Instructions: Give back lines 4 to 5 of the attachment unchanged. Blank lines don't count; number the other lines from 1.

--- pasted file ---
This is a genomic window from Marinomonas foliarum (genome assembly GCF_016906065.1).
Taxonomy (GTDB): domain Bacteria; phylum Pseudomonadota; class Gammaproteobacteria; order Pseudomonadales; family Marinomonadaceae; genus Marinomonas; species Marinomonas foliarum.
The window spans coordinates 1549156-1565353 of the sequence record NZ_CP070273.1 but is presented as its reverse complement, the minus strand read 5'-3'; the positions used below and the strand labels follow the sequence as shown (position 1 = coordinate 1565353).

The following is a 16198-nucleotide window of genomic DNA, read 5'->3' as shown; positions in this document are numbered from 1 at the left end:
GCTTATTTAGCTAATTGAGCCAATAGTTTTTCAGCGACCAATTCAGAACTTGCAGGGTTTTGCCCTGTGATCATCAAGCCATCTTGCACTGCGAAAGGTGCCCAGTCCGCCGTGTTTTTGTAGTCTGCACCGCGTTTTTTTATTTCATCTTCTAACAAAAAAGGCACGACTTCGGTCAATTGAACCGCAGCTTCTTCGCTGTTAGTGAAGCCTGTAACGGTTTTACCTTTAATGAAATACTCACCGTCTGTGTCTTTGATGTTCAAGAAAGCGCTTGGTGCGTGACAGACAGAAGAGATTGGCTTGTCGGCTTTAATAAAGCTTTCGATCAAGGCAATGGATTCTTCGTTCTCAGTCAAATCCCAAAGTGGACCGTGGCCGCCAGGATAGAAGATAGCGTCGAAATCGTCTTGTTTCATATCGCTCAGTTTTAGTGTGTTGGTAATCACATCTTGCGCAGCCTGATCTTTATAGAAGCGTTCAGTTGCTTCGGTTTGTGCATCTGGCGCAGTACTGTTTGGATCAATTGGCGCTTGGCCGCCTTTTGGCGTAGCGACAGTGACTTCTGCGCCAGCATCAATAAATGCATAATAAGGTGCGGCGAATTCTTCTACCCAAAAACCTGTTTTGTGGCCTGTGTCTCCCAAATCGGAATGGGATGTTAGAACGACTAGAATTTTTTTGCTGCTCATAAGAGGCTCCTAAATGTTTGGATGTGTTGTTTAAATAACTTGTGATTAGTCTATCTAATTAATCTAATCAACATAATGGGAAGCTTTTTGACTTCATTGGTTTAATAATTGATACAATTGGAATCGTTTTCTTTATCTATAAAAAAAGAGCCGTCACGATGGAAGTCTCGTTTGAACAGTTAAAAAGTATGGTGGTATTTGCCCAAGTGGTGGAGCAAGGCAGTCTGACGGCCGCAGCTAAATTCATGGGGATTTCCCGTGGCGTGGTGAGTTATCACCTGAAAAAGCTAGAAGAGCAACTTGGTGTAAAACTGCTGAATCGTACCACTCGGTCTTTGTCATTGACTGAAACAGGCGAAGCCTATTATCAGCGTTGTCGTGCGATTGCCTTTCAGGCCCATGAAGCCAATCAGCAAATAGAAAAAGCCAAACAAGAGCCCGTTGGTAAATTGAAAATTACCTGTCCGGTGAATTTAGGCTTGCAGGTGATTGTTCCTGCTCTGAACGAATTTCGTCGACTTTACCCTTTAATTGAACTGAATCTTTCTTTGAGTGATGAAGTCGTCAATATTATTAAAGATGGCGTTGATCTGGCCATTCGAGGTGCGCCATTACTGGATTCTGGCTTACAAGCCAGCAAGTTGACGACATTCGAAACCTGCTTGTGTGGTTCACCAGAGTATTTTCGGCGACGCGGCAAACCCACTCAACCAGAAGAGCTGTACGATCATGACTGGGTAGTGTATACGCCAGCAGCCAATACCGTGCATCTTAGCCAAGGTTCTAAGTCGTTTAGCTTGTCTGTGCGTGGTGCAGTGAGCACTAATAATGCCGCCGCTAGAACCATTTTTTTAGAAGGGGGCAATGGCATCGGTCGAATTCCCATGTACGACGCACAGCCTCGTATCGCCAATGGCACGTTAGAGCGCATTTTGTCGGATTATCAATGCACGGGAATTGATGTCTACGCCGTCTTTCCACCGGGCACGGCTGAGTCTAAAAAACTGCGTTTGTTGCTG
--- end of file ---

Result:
The following is a 16198-nucleotide window of genomic DNA, read 5'->3' as shown; positions in this document are numbered from 1 at the left end:
GCTTATTTAGCTAATTGAGCCAATAGTTTTTCAGCGACCAATTCAGAACTTGCAGGGTTTTGCCCTGTGATCATCAAGCCATCTTGCACTGCGAAAGGTGCCCAGTCCGCCGTGTTTTTGTAGTCTGCACCGCGTTTTTTTATTTCATCTTCTAACAAAAAAGGCACGACTTCGGTCAATTGAACCGCAGCTTCTTCGCTGTTAGTGAAGCCTGTAACGGTTTTACCTTTAATGAAATACTCACCGTCTGTGTCTTTGATGTTCAAGAAAGCGCTTGGTGCGTGACAGACAGAAGAGATTGGCTTGTCGGCTTTAATAAAGCTTTCGATCAAGGCAATGGATTCTTCGTTCTCAGTCAAATCCCAAAGTGGACCGTGGCCGCCAGGATAGAAGATAGCGTCGAAATCGTCTTGTTTCATATCGCTCAGTTTTAGTGTGTTGGTAATCACATCTTGCGCAGCCTGATCTTTATAGAAGCGTTCAGTTGCTTCGGTTTGTGCATCTGGCGCAGTACTGTTTGGATCAATTGGCGCTTGGCCGCCTTTTGGCGTAGCGACAGTGACTTCTGCGCCAGCATCAATAAATGCATAATAAGGTGCGGCGAATTCTTCTACCCAAAAACCTGTTTTGTGGCCTGTGTCTCCCAAATCGGAATGGGATGTTAGAACGACTAGAATTTTTTTGCTGCTCATAAGAGGCTCCTAAATGTTTGGATGTGTTGTTTAAATAACTTGTGATTAGTCTATCTAATTAATCTAATCAACATAATGGGAAGCTTTTTGACTTCATTGGTTTAATAATTGATACAATTGGAATCGTTTTCTTTATCTATAAAAAAAGAGCCGTCACGATGGAAGTCTCGTTTGAACAGTTAAAAAGTATGGTGGTATTTGCCCAAGTGGTGGAGCAAGGCAGTCTGACGGCCGCAGCTAAATTCATGGGGATTTCCCGTGGCGTGGTGAGTTATCACCTGAAAAAGCTAGAAGAGCAACTTGGTGTAAAACTGCTGAATCGTACCACTCGGTCTTTGTCATTGACTGAAACAGGCGAAGCCTATTATCAGCGTTGTCGTGCGATTGCCTTTCAGGCCCATGAAGCCAATCAGCAAATAGAAAAAGCCAAACAAGAGCCCGTTGGTAAATTGAAAATTACCTGTCCGGTGAATTTAGGCTTGCAGGTGATTGTTCCTGCTCTGAACGAATTTCGTCGACTTTACCCTTTAATTGAACTGAATCTTTCTTTGAGTGATGAAGTCGTCAATATTATTAAAGATGGCGTTGATCTGGCCATTCGAGGTGCGCCATTACTGGATTCTGGCTTACAAGCCAGCAAGTTGACGACATTCGAAACCTGCTTGTGTGGTTCACCAGAGTATTTTCGGCGACGCGGCAAACCCACTCAACCAGAAGAGCTGTACGATCATGACTGGGTAGTGTATACGCCAGCAGCCAATACCGTGCATCTTAGCCAAGGTTCTAAGTCGTTTAGCTTGTCTGTGCGTGGTGCAGTGAGCACTAATAATGCCGCCGCTAGAACCATTTTTTTAGAAGGGGGCAATGGCATCGGTCGAATTCCCATGTACGACGCACAGCCTCGTATCGCCAATGGCACGTTAGAGCGCATTTTGTCGGATTATCAATGCACGGGAATTGATGTCTACGCCGTCTTTCCACCGGGCACGGCTGAGTCTAAAAAACTGCGTTTGTTGCTG